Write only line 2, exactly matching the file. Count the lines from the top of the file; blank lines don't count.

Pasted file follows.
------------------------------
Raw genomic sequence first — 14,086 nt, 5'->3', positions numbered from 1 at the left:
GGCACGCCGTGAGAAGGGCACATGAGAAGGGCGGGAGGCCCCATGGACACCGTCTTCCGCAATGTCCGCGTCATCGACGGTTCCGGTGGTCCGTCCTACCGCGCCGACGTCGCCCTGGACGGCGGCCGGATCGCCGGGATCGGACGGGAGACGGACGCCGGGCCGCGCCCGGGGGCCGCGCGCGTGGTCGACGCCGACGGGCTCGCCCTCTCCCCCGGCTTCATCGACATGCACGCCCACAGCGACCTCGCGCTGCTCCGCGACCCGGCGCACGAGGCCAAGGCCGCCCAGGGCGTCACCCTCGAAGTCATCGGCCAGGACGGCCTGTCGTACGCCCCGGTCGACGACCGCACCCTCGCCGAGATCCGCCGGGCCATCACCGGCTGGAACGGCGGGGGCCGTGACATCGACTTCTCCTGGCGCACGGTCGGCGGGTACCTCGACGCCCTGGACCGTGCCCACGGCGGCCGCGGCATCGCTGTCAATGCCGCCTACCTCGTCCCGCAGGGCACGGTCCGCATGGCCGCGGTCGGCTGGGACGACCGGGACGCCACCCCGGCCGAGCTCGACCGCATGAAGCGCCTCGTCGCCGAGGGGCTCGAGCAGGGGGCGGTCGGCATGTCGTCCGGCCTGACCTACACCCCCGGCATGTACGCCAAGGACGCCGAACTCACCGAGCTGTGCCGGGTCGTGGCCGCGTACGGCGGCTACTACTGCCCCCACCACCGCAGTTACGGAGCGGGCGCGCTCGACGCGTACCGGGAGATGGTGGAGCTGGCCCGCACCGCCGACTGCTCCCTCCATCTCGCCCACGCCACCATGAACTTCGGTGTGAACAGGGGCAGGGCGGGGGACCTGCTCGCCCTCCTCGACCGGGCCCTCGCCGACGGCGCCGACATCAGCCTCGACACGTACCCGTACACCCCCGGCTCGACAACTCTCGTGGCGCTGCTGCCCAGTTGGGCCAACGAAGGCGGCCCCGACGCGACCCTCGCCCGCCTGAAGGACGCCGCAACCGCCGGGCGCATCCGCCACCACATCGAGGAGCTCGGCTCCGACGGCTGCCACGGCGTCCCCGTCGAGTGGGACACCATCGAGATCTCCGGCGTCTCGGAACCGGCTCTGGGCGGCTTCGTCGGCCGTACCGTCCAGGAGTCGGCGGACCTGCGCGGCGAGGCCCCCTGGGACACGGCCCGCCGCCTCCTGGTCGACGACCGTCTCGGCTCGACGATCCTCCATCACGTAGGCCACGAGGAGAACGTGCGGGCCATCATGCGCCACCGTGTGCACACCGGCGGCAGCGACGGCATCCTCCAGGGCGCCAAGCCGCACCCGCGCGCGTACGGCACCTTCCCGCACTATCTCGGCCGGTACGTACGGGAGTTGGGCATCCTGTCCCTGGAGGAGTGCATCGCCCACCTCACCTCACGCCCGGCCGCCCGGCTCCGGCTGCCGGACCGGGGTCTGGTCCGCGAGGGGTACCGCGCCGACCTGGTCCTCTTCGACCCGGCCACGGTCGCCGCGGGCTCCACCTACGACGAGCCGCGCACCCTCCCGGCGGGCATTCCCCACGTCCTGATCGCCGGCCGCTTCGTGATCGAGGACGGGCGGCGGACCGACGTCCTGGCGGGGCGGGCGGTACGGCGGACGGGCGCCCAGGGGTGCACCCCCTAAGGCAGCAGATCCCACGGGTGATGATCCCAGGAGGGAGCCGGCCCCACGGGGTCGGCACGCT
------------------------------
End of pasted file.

GGCACGCCGTGAGAAGGGCACATGAGAAGGGCGGGAGGCCCCATGGACACCGTCTTCCGCAATGTCCGCGTCATCGACGGTTCCGGTGGTCCGTCCTACCGCGCCGACGTCGCCCTGGACGGCGGCCGGATCGCCGGGATCGGACGGGAGACGGACGCCGGGCCGCGCCCGGGGGCCGCGCGCGTGGTCGACGCCGACGGGCTCGCCCTCTCCCCCGGCTTCATCGACATGCACGCCCACAGCGACCTCGCGCTGCTCCGCGACCCGGCGCACGAGGCCAAGGCCGCCCAGGGCGTCACCCTCGAAGTCATCGGCCAGGACGGCCTGTCGTACGCCCCGGTCGACGACCGCACCCTCGCCGAGATCCGCCGGGCCATCACCGGCTGGAACGGCGGGGGCCGTGACATCGACTTCTCCTGGCGCACGGTCGGCGGGTACCTCGACGCCCTGGACCGTGCCCACGGCGGCCGCGGCATCGCTGTCAATGCCGCCTACCTCGTCCCGCAGGGCACGGTCCGCATGGCCGCGGTCGGCTGGGACGACCGGGACGCCACCCCGGCCGAGCTCGACCGCATGAAGCGCCTCGTCGCCGAGGGGCTCGAGCAGGGGGCGGTCGGCATGTCGTCCGGCCTGACCTACACCCCCGGCATGTACGCCAAGGACGCCGAACTCACCGAGCTGTGCCGGGTCGTGGCCGCGTACGGCGGCTACTACTGCCCCCACCACCGCAGTTACGGAGCGGGCGCGCTCGACGCGTACCGGGAGATGGTGGAGCTGGCCCGCACCGCCGACTGCTCCCTCCATCTCGCCCACGCCACCATGAACTTCGGTGTGAACAGGGGCAGGGCGGGGGACCTGCTCGCCCTCCTCGACCGGGCCCTCGCCGACGGCGCCGACATCAGCCTCGACACGTACCCGTACACCCCCGGCTCGACAACTCTCGTGGCGCTGCTGCCCAGTTGGGCCAACGAAGGCGGCCCCGACGCGACCCTCGCCCGCCTGAAGGACGCCGCAACCGCCGGGCGCATCCGCCACCACATCGAGGAGCTCGGCTCCGACGGCTGCCACGGCGTCCCCGTCGAGTGGGACACCATCGAGATCTCCGGCGTCTCGGAACCGGCTCTGGGCGGCTTCGTCGGCCGTACCGTCCAGGAGTCGGCGGACCTGCGCGGCGAGGCCCCCTGGGACACGGCCCGCCGCCTCCTGGTCGACGACCGTCTCGGCTCGACGATCCTCCATCACGTAGGCCACGAGGAGAACGTGCGGGCCATCATGCGCCACCGTGTGCACACCGGCGGCAGCGACGGCATCCTCCAGGGCGCCAAGCCGCACCCGCGCGCGTACGGCACCTTCCCGCACTATCTCGGCCGGTACGTACGGGAGTTGGGCATCCTGTCCCTGGAGGAGTGCATCGCCCACCTCACCTCACGCCCGGCCGCCCGGCTCCGGCTGCCGGACCGGGGTCTGGTCCGCGAGGGGTACCGCGCCGACCTGGTCCTCTTCGACCCGGCCACGGTCGCCGCGGGCTCCACCTACGACGAGCCGCGCACCCTCCCGGCGGGCATTCCCCACGTCCTGATCGCCGGCCGCTTCGTGATCGAGGACGGGCGGCGGACCGACGTCCTGGCGGGGCGGGCGGTACGGCGGACGGGCGCCCAGGGGTGCACCCCCTAAGGCAGCAGATCCCACGGGTGATGATCCCAGGAGGGAGCCGGCCCCACGGGGTCGGCACGCT